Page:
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Mine Disasters in
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Hutchinson Coal Company
Macbeth Mine Explosion

Logan, West Virginia
September 2, 1936
No. Killed - 10



See also:   Macbeth Mine Explosion, Mar. 11, 1937

From the Google News Archives:  External Link
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Bodies Recovered From Logan Mine
Post Herald, Beckley, West Virginia
September 4, 1936

Logan, Sept. 3 -- (AP) -- From a little "room" piled almost ceiling high with shards of slate and lumps of coal came bodies of four men today, the last of ten who died when a gas explosion shattered part of the Macbeth mine.

The last four were found together in the very center of the explosion area.  They had been killed by the shock of the blast.  Their six comrades died from gas fumes which swept through the workings.

One hundred and ten others in the operation of the Hutchinson Coal Company escaped.  But they immediately turned their efforts to rescue work.

The last four bodies out were those of:
  • Jack Adkins, 50, married and five children
  • Gus Mounts, 33, married and one child
  • Tom Tiller, 25, married
  • Victor Corillo, 25, single
The others previously recovered were:
  • Elisha Watts, 32, survived by one child
  • Andy Gazik, 60, married and four children
  • William Reffett, 40, married
  • Grover Saunders, 28, married and three children
  • Edward Saunders, 40, Negro, married
  • Julius McShane, 45, Negro, single
With the appearance of the last body, J. F. White, state mine inspector, ordered the mine closed until Saturday.  None may enter until then when the state department will start an investigation of the cause.

Officials expressed a preliminary opinion that a spark from some source ignited gas in the mine, but reserved further comment until after the inquiry.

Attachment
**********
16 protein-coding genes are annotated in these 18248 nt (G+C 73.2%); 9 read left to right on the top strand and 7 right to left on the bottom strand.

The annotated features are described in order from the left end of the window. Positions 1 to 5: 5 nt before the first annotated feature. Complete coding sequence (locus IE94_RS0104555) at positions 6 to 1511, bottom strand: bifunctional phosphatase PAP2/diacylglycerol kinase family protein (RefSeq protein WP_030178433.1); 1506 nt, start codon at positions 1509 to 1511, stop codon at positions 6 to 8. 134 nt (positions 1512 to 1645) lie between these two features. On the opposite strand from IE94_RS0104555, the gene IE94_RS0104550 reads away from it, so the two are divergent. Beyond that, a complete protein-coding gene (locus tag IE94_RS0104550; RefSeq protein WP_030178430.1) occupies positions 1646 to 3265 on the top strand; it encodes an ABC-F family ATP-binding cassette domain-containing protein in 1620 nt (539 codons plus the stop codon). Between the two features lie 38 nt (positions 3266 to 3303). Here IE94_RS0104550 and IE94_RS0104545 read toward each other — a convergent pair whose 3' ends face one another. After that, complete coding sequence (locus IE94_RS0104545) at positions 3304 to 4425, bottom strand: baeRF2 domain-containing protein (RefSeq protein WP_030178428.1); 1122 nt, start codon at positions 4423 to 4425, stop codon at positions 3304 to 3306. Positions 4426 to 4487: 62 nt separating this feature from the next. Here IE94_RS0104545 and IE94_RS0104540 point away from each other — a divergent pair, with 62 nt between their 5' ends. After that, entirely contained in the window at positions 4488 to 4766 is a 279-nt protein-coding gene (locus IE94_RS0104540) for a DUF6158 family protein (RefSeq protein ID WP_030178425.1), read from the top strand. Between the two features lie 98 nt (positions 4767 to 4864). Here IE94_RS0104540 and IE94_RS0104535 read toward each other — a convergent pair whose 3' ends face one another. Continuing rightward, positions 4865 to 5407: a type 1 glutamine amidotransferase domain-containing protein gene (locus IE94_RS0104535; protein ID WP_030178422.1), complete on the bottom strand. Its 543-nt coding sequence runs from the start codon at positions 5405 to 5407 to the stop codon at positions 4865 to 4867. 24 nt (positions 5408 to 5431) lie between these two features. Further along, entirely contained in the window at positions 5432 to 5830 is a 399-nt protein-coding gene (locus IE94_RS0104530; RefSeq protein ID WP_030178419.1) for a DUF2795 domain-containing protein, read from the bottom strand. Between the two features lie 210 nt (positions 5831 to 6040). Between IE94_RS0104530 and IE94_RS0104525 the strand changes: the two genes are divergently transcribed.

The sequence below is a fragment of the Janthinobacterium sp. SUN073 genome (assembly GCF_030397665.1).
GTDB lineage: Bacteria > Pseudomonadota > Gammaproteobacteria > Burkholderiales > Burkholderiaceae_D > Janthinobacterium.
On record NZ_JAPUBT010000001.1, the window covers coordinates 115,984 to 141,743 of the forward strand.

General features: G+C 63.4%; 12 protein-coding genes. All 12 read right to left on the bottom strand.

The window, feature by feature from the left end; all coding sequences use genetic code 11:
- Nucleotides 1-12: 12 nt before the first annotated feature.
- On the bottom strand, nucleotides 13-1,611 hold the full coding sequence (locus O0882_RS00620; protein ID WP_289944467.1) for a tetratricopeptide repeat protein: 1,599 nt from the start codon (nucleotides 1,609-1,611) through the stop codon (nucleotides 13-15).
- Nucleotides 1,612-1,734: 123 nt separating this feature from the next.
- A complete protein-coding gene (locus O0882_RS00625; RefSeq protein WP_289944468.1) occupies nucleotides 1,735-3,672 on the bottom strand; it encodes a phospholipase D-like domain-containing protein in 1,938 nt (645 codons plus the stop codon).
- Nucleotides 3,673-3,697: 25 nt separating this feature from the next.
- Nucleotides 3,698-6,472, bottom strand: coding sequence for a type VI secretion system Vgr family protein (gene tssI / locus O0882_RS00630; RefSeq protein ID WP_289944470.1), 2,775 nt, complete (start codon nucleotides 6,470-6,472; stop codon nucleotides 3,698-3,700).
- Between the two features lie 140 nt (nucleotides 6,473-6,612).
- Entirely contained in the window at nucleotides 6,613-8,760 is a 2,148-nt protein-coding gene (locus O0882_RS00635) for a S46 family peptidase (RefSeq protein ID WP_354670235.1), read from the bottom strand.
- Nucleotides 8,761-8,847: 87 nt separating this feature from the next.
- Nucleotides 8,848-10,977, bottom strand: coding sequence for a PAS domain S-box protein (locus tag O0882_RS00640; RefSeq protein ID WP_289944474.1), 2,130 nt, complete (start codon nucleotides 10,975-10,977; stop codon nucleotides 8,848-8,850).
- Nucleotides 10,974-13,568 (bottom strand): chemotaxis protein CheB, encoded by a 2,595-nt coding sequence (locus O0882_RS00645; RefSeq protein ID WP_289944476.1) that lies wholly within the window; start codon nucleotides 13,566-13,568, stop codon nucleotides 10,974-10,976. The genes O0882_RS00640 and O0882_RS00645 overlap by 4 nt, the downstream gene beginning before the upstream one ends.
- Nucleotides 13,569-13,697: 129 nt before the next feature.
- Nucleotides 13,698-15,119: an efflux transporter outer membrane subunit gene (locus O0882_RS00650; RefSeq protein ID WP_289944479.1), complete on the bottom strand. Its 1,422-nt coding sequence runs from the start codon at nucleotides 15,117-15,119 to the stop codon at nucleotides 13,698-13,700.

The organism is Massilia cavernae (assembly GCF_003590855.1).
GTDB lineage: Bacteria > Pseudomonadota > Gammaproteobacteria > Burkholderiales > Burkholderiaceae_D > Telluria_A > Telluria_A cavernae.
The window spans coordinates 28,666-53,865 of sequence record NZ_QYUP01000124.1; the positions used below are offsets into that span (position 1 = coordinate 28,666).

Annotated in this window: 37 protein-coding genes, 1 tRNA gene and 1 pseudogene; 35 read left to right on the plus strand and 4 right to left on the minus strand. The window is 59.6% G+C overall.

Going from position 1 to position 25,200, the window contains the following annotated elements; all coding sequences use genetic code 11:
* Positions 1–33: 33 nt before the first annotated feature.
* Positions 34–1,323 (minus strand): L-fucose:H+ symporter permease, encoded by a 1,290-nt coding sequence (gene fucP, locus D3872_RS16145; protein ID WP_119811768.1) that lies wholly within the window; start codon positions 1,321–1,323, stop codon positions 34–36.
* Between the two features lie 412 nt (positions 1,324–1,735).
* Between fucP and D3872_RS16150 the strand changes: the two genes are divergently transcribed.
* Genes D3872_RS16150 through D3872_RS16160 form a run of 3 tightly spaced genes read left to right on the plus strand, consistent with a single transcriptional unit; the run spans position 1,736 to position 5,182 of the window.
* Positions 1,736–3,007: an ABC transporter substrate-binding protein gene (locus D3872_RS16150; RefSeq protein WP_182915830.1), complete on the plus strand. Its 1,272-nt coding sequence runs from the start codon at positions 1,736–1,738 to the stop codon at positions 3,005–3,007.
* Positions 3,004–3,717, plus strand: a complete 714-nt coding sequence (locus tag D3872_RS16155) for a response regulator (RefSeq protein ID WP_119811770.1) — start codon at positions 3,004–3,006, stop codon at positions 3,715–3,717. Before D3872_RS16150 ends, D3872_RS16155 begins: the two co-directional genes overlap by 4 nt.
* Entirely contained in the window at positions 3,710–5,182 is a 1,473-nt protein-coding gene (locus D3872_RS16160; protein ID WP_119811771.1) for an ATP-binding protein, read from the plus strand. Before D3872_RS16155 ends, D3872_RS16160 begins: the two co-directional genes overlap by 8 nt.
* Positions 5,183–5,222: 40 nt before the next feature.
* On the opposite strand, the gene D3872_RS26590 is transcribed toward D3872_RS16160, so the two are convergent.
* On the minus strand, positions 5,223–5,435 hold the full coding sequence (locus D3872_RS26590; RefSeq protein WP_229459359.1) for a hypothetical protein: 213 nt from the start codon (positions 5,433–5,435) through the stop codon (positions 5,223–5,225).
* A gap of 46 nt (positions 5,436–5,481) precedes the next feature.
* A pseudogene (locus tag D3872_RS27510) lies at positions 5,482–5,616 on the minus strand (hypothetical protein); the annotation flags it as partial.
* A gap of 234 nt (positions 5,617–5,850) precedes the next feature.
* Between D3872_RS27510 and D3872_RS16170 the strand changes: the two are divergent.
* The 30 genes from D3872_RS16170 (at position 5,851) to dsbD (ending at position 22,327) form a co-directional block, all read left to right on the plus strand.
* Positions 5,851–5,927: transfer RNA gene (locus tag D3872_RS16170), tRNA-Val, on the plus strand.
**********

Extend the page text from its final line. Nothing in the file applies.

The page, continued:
It took crews working in relays a full day after the blast to bore through 400 feet of tumbled slate, coal, timbers and other debris to entry No. 14, two miles back, where the last four were found.

They had been in the exact center of the blast and all their bodies were badly burned.  The other men were discovered in entries 12 and 13, or even closer to the front of the mine.

M. H. Clendenin, chief engineer for the mine, climbed wearily from the pit and said:
"We were very fortunate in getting the bodies out as soon as we did.  The damage was very extensive in the mine and operations probably will not be resumed for quite some time."
Officials said no damage estimate would be yet made.

White, who directed the safety team which recovered the last of the bodies, said: "The gas mixture we found in the mine was the worst I ever experienced."

Screaming hysterical women, mingled with hundreds of curious, clustered about the pit mouth all during the rescue operations.  A pouring rain which drenched them and made them seem even more pitiful did not keep them away.

The widows and children of all the dead men had left before the last crew came out except pretty Mrs. Tom Tiller.  She had kept vigil through it all and would not leave.

Late in the day word came up.  "They've found the last ones.  They're coming out."

But it was a long half hour before the first of the weary bearers came up the shaft with a body.  All the time Mrs. Tiller moaned over and over, "Why don't they bring him up.  Why don't they bring him up."

When Tiller's body did appear she fell into hysteria and was taken away.  The group around the roped-off enclosure had dwindled to a scant 200 of the village's 600 population but murmurs of sympathy could be heard from almost all of them.

Macbeth is eight miles from Logan.  The mine has a shaft running 670 feet at a 36 degree angle and then the levels begin.

While digging and shoveling away through the 400 foot debris-choked tunnel, every rescue worker himself faced death or injury.

Slate fell constantly and each moment it was feared a heavy roof fall might occur.  Timbers were brought in to shore up the roof and that slowed the workers.

Finally with six of the bodies out, they abandoned the timbering and began "cribbing" the walls.  This made for faster work and they pushed on ahead over the piles of slate and at last crawled into the outermost room where the four lay.

Watts and Gazdik, who died of gas fumes, were some distance from the center of the explosion and their bodies were removed last night.

It was not until hours after daylight that in entry No. 12 did the crews find Reffett and Grover Saunders.  Then it was more hours before they found Edward Saunders and McShane.

From almost noon on, the digging was aimed at the single room where the workers knew the other four must lie.



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